More on the Quadrantids

Another winter storm has been moving through Arizona. As a result the past two nights have seen nothing but clouds and rain. Hopefully the meteor watch can continue again tonight.

Observations of the Quadrantids continue to be reported to the International Meteor Organization from all over the world. The plot seen below shows the geographic location of visual observers who have submitted their reports. By visual, we mean observers who only used their eyes, and not cameras, to count meteors.

quad_2008_map1

Geographic distribution of Quadrantid visual reports to the International Meteor Organization (IMO). Plot from the IMO's "Quadrantids 2009" page at http://www.imo.net/live/quadrantids2009/.

This map is interesting because it tells us a lot about the state of meteor astronomy and amateur astronomy. The furthest southern observer was in Venezuela. This is due to the fact that  the Quadrantids radiate from a northern Declination of +49 degrees. This means that the Quadrantid radiant is located directly above a latitude of +49 degrees. The further south one gets the harder it is to see the Quadrantids. In  fact, they are very hard to see south of 10 degrees South and invisible south of 40 degrees South.

Due to the short duration of the Quadrantids and the frigid temperatures in the Northern Hemisphere during early January, the number of people observing the Quadrantids is much lower than the Perseids in mid-August. The majority of observers are located in Europe and North America with a few observers in Japan and the rest of Asia. The most extreme observers was Bruce McCurdy who observed from Yellowknife in the Northwest Territory of Canada. Temperatures were below -40 C (-40 F) and he was able to keep warm by observing through the open moon-roof a running and heated vehicle.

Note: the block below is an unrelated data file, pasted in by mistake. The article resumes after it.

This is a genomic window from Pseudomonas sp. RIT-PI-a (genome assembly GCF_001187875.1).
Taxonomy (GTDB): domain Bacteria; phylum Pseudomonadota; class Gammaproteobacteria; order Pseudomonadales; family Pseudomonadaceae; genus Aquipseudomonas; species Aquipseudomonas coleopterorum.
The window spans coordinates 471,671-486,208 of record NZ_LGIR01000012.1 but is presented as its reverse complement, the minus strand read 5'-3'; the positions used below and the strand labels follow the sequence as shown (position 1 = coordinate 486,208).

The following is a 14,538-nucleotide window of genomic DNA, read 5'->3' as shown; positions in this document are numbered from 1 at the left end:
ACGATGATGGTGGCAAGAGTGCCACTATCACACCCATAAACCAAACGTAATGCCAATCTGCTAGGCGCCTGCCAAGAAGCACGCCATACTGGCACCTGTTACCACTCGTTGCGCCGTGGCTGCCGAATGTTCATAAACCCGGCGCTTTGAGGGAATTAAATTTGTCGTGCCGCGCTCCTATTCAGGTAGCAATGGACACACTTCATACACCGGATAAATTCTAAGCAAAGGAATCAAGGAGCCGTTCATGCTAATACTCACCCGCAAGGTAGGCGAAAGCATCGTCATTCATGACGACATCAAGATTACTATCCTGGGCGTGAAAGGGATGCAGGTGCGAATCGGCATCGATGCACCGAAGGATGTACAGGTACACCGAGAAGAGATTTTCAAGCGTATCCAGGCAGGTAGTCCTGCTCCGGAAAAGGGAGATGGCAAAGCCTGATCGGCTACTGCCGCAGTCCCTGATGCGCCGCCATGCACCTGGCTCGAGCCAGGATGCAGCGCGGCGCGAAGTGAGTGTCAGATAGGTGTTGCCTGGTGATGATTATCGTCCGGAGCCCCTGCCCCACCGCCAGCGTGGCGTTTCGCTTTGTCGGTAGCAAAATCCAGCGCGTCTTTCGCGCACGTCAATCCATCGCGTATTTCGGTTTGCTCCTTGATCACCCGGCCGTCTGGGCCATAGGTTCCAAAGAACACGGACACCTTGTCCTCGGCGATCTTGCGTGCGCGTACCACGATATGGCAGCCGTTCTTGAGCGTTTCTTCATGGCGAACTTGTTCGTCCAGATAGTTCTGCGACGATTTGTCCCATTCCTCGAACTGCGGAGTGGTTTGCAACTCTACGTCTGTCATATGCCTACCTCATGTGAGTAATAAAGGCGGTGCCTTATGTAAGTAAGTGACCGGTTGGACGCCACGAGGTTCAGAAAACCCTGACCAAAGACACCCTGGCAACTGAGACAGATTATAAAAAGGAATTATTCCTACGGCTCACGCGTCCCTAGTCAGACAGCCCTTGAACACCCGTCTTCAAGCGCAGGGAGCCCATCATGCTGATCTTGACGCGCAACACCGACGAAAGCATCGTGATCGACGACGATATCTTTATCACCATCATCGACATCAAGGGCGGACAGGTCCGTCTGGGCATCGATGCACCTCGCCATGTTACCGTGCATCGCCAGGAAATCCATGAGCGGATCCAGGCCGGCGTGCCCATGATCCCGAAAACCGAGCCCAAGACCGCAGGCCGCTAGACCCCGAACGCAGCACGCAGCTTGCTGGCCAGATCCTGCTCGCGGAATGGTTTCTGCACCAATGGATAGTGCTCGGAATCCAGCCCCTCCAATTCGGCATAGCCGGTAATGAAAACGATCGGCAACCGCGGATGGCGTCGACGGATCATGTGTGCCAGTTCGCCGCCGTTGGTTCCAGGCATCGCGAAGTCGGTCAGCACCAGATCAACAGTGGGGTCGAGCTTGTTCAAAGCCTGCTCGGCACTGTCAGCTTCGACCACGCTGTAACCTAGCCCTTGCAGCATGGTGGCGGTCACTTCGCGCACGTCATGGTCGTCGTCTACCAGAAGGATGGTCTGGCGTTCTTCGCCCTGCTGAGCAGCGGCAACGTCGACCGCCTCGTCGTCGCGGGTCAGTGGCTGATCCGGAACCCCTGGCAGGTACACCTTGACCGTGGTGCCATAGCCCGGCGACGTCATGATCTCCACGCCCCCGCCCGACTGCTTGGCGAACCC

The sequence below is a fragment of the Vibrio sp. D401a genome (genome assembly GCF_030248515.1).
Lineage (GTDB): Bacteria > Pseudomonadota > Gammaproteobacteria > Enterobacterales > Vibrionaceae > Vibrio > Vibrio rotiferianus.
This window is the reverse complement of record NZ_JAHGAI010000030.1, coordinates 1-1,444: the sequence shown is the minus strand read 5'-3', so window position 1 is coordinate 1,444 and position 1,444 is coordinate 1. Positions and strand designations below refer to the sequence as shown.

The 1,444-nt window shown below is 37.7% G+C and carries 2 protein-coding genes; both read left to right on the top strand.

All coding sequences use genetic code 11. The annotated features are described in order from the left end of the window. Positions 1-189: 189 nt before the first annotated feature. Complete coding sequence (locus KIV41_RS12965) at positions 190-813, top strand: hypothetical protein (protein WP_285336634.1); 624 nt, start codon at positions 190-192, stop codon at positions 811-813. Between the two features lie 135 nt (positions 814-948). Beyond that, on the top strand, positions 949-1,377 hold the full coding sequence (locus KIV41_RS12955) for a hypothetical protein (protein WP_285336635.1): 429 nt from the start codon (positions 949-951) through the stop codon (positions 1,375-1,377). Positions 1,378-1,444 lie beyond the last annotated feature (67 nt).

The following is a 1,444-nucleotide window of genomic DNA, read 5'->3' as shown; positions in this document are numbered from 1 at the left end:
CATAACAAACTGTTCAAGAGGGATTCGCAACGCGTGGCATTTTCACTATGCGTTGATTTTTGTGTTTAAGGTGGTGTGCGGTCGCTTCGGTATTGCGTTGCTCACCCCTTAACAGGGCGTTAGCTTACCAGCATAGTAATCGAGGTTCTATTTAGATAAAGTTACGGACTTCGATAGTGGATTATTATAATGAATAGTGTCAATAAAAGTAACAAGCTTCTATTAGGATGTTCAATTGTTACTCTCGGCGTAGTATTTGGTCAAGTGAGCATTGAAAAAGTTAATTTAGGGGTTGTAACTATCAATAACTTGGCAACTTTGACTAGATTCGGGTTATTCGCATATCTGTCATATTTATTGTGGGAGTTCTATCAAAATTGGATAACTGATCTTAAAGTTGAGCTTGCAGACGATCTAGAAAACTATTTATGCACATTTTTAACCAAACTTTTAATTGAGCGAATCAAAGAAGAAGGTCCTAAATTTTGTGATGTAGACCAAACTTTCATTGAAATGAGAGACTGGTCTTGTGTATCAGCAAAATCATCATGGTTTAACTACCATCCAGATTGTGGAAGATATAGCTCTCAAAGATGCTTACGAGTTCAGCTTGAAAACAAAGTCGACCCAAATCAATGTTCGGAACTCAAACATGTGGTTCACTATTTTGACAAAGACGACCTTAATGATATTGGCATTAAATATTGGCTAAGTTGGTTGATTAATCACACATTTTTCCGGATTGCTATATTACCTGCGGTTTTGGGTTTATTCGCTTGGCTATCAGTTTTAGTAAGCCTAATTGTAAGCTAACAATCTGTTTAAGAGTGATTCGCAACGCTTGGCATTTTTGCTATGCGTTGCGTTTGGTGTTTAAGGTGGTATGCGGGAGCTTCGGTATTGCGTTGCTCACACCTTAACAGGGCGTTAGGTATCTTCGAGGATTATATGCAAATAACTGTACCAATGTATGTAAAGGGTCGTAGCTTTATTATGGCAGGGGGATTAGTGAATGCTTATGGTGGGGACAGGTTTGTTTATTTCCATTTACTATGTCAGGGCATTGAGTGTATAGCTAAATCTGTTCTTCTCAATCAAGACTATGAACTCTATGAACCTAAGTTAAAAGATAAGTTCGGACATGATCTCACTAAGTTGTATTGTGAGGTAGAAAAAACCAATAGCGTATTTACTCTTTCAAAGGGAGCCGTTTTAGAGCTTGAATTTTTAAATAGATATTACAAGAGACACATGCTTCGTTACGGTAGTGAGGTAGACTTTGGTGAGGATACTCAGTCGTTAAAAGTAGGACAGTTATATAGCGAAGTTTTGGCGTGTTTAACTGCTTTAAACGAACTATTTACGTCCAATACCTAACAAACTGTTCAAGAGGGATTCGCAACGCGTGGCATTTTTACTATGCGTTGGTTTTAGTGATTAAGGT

Plots of the Zenithal Hourly Rate show just how sharp the peak was. The first plot shows a period of more than a week while the second plot covers a single day centered on the peak. It is apparent that the Quadrantids produced very low rates (ZHR < 5-10) except for a period of just over 24 hours. In Europe, rates were rapidly climbing from ~30 to ~110 meteors per hour. (Again note that these rates are only valid for dark skies and when the radiant is overhead. In many locations the actual number of observable meteor was less.) The peak occurred over all of North America with a peak ZHR of ~160. Observers in Asia were able to catch the downward leg of the peak as rates dropped from ~120 to ~50. By the next night in North America, rates were only around 10 per hour.

quad_2008_zhr1

ZHR plot of Quadrantid activity for a week or more before and after the peak. Plot from the IMO's "Quadrantids 2009" page at http://www.imo.net/live/quadrantids2009/.

quad_2008_zhr_peak1

ZHR plot of Quadrantid activity centered on the night of peak activity. Plot from the IMO's "Quadrantids 2009" page at http://www.imo.net/live/quadrantids2009/.

With a peak ZHR of ~160, this year’s Quadrantids were as good as they can be. From year to year, the peak rates can vary from ZHRs of 80 to 160.

We now enter a slow season for meteor observing. Rates of sporadic meteors drop to only a half dozen or so per hour and the next major shower isn’t till late April.

About Carl Hergenrother
I am a professional astronomer specializing in the study of comets, asteroids and meteors. This blog will focus on my professional and amateur work in this field

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